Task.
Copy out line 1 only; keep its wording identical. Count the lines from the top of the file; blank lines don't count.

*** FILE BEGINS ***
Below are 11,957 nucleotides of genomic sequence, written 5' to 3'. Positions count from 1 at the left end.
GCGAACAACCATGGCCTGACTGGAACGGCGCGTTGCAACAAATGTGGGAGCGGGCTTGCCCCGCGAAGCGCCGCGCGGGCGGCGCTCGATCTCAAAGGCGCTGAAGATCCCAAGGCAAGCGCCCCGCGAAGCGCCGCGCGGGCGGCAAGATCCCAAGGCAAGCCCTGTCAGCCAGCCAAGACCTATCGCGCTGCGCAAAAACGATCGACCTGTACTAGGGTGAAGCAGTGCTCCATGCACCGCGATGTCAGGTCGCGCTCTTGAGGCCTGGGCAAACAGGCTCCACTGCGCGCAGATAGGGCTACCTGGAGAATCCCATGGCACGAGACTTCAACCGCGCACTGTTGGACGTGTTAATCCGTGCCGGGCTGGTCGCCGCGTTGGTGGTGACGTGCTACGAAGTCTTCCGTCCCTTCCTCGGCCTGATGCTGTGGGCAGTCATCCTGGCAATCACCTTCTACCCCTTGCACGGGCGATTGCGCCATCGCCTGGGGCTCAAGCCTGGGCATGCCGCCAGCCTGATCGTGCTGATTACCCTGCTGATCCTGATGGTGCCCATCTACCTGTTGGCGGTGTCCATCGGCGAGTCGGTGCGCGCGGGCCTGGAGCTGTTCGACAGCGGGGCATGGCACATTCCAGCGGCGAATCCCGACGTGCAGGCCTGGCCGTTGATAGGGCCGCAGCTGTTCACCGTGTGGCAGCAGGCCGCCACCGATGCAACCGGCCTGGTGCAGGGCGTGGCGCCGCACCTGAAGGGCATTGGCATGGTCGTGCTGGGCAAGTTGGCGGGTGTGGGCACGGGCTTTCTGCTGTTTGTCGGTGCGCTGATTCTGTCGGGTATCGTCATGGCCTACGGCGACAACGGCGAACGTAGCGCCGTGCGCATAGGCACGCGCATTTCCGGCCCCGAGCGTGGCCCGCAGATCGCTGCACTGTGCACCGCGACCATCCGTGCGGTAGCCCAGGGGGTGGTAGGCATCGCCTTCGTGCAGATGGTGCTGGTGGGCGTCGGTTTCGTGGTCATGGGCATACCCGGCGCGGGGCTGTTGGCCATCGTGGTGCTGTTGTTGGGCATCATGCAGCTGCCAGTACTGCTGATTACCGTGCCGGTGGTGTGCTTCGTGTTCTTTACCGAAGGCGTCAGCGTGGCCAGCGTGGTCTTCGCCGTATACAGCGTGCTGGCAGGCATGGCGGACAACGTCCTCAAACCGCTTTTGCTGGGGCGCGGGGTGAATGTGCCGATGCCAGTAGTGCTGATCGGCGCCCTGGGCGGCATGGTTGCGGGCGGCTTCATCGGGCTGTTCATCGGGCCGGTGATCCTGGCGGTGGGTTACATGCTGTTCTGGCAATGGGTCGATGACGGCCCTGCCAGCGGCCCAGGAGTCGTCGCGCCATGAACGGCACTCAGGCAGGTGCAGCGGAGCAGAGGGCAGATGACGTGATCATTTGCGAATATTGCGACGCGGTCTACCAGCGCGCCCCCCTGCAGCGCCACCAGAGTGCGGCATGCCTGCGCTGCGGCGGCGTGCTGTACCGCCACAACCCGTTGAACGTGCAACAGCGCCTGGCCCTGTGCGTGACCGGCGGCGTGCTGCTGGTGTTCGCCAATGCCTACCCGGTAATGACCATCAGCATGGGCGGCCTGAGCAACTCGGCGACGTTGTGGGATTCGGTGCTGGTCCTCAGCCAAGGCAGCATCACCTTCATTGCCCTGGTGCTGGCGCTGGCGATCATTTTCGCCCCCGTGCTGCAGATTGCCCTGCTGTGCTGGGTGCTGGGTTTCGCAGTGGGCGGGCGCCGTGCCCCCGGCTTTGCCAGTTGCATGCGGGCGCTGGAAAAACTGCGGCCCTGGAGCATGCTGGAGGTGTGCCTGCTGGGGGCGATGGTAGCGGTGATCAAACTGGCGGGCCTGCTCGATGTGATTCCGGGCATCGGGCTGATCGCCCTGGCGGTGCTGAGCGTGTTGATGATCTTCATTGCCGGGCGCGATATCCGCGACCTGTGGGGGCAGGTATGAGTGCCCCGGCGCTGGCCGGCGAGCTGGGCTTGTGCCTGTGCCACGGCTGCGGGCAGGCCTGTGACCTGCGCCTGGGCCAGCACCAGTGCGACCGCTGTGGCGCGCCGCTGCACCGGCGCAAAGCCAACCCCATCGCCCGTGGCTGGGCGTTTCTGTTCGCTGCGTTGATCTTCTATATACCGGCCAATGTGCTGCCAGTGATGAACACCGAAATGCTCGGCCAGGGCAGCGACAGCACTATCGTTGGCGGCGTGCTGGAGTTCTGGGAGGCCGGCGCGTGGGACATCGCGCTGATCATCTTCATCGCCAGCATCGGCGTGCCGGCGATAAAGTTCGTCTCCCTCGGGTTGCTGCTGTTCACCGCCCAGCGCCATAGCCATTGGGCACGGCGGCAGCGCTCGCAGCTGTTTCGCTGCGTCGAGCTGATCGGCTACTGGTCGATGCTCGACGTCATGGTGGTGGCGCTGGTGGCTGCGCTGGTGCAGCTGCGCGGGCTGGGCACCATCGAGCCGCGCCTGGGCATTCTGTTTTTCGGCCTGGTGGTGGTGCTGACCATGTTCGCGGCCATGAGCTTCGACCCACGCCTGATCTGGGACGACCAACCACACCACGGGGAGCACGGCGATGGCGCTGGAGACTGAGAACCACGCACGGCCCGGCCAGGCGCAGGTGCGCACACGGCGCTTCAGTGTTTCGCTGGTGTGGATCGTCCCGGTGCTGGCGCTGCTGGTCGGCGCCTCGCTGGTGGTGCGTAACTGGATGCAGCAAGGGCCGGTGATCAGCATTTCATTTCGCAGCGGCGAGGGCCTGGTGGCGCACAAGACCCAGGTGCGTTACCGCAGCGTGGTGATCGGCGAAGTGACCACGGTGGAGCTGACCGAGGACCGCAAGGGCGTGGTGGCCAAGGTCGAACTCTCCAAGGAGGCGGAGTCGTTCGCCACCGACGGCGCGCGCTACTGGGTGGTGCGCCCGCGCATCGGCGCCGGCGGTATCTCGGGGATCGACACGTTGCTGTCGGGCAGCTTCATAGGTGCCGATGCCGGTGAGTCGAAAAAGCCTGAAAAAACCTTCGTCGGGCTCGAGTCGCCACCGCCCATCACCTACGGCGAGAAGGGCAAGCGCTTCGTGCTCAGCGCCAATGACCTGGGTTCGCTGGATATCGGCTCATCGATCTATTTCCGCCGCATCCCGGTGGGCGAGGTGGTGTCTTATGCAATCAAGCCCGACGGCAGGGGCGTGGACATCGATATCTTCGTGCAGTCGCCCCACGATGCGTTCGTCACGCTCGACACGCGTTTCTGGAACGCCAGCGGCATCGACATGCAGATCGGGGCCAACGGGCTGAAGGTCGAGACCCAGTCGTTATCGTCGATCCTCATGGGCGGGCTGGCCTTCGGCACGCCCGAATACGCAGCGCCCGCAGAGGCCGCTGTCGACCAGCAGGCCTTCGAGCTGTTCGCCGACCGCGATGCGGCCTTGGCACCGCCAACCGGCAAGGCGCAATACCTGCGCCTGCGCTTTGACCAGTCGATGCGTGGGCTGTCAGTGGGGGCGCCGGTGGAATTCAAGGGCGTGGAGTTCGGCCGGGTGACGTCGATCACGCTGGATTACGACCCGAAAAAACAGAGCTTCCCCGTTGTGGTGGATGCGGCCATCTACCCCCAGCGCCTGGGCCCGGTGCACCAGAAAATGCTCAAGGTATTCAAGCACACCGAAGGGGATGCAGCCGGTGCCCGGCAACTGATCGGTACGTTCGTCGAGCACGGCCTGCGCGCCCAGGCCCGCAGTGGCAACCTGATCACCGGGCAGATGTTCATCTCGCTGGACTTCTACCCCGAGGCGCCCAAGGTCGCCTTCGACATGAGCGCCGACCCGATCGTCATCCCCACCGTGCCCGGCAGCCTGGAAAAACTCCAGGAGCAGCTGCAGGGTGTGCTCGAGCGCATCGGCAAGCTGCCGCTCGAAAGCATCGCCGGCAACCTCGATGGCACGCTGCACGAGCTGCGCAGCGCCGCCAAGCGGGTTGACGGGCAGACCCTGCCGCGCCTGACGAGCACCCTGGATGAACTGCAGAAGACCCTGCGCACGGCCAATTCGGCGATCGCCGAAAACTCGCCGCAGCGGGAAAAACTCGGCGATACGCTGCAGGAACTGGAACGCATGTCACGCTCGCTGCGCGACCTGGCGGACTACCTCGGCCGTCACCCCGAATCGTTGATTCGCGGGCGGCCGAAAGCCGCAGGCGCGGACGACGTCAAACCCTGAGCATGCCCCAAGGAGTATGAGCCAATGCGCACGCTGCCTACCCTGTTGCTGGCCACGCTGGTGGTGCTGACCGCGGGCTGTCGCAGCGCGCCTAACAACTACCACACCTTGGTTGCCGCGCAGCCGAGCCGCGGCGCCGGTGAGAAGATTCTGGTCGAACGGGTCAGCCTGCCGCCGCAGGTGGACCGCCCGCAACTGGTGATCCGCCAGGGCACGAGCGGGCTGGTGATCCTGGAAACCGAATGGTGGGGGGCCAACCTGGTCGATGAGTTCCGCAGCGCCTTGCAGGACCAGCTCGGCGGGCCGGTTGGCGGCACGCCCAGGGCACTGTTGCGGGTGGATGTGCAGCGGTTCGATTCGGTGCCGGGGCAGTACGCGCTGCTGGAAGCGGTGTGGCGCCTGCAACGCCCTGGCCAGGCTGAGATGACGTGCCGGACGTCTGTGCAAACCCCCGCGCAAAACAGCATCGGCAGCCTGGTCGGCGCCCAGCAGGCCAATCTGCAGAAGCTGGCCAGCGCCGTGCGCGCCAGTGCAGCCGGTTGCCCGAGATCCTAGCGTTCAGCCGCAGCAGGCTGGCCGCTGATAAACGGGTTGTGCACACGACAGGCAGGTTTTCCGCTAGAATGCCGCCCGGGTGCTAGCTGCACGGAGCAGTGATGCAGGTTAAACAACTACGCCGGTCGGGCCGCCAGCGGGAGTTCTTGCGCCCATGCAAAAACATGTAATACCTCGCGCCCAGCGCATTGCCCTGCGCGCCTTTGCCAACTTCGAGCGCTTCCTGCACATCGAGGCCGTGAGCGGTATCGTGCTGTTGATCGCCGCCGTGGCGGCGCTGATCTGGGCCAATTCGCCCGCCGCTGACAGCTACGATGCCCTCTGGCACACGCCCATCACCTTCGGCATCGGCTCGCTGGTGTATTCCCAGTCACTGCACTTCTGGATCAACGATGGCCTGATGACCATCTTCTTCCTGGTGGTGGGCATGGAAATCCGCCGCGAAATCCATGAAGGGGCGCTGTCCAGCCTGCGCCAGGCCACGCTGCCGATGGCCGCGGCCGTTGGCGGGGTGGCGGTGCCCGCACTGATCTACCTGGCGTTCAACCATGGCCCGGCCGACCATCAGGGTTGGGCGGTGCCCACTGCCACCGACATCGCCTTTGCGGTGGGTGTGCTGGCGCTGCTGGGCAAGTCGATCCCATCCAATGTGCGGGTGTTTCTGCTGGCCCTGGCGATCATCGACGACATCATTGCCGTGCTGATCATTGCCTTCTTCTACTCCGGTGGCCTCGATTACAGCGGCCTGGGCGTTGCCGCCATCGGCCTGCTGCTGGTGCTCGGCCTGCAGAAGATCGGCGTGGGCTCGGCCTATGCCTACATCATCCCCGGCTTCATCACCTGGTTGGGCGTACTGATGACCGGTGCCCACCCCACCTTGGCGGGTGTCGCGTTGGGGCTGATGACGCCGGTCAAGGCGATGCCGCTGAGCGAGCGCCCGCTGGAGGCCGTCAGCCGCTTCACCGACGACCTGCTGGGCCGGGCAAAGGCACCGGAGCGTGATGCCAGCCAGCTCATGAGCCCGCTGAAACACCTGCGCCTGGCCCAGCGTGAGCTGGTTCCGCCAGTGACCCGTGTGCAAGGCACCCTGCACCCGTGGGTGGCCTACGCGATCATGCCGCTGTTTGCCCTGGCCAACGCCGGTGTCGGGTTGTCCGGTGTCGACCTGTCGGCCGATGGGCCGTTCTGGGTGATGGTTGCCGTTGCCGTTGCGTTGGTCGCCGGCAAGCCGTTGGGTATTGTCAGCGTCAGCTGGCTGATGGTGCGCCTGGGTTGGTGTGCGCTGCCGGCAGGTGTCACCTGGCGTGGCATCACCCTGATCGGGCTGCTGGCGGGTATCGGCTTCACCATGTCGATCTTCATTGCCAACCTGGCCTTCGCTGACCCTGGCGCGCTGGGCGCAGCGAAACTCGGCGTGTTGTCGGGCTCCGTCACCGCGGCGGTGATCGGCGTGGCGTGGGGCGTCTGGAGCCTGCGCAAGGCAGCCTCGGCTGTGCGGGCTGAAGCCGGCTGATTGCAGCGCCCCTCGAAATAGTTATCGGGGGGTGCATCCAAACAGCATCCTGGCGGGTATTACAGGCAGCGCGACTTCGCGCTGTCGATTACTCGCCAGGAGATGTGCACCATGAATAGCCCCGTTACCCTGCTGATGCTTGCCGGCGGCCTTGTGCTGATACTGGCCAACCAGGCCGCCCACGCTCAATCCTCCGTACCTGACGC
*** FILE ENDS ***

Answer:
Below are 11,957 nucleotides of genomic sequence, written 5' to 3'. Positions count from 1 at the left end.